Rachel McIntyre Smith shares how she learned to find the humor in bad dates and turn them into songs

Rachel McIntyre Smith is a singer songwriter raised in Oliver Springs, Tennessee. She recently released her single titled “Blue Hawaii”. Rachel previously released her first single “High School Reunion” in the fall of 2021. Earlier this year she released another single, “Baggage”. YEM was able to speak with Rachel about her writing process and if she will make an entire album. She also shared what is next for her.

Young Entertainment Mag: What was your main inspiration for writing “Blue Hawaii”?

Rachel McIntyre Smith: One night when I was out with my friends, I was sipping on a blue hawaiian when a guy ditched me for another girl. The next day, I jokingly said to my friend that I should write a song called Blue Hawaii and find all the ways to roast him through nautical puns. She instantly said “YES YOU HAVE TO DO IT” so I spent the rest of my day writing down beach puns and by nightfall I had it finished.

YEM: Who was this song written for?

Rachel: I wrote this song for all the people out there who haven’t had the best luck in the dating world. After a lot of mediocre & bad dates, I’ve learned to find humor in them and figure out how to turn those experiences into funny stories. I hope that this song makes people laugh about a bad date that they had. That’s honestly a running theme throughout a lot of my music- encouraging people to find the humor or the bright side to any situation. That’s true in all three songs that I’ve released so far, High School Reunion, Baggage, and Blue Hawaii. I imagine Blue Hawaii playing in the car as two best friends are road tripping to the beach together. Belting out the lyrics and laughing about the guy it reminds them of.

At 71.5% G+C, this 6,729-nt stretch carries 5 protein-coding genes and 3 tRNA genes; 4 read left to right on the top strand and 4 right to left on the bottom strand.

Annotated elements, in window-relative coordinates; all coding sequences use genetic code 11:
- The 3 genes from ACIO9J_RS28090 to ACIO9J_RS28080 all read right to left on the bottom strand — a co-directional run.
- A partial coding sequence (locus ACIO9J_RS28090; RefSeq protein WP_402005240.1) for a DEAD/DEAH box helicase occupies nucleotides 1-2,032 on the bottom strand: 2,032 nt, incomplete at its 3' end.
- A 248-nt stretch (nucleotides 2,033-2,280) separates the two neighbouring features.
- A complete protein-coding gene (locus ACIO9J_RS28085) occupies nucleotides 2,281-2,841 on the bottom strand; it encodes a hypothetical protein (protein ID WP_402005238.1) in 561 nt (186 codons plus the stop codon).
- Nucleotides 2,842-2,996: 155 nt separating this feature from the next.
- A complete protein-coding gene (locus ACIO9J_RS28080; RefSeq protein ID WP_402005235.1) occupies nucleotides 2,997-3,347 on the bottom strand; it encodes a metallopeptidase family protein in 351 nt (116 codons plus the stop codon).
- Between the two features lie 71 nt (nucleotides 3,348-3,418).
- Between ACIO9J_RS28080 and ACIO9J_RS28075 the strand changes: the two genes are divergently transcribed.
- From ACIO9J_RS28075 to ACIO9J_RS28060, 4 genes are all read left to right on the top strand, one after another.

YEM: Is it safe to say this song is based on a true story?

Rachel: It’s definitely based on a true story, but I threw in some embellishments just to give it some extra sparkle.

YEM: What was different about writing this song compared to other songs you’ve written?

Rachel: A major difference about writing Blue Hawaii was that I had the vibe of the song established before I had any lines written. I came up with the title first and knew that I wanted the entire story to be told through a beachy lens. Typically when I’m writing songs, it takes a bit of digging before I find the hook and vibe of the song.

YEM: The chill island vibe of “Blue Hawaii” is a bit different from your usual style, was it fun kind of exploring a different sound?

Rachel: It was SO fun. I’m a huge fan of The Beach Boys, Annette Funicello, and Kenny Chesney, but I’ve never gotten the chance to channel any of their island sounds until now. It took a bit of experimentation to figure out the direction that we wanted to go with it but it all started to come together when my producer got the incredible hawaiian lap steel guitarist Andy Ellison to play on the track. After we heard the lap steel, the rest of the instrumentation fell into place.

YEM: What is your writing process?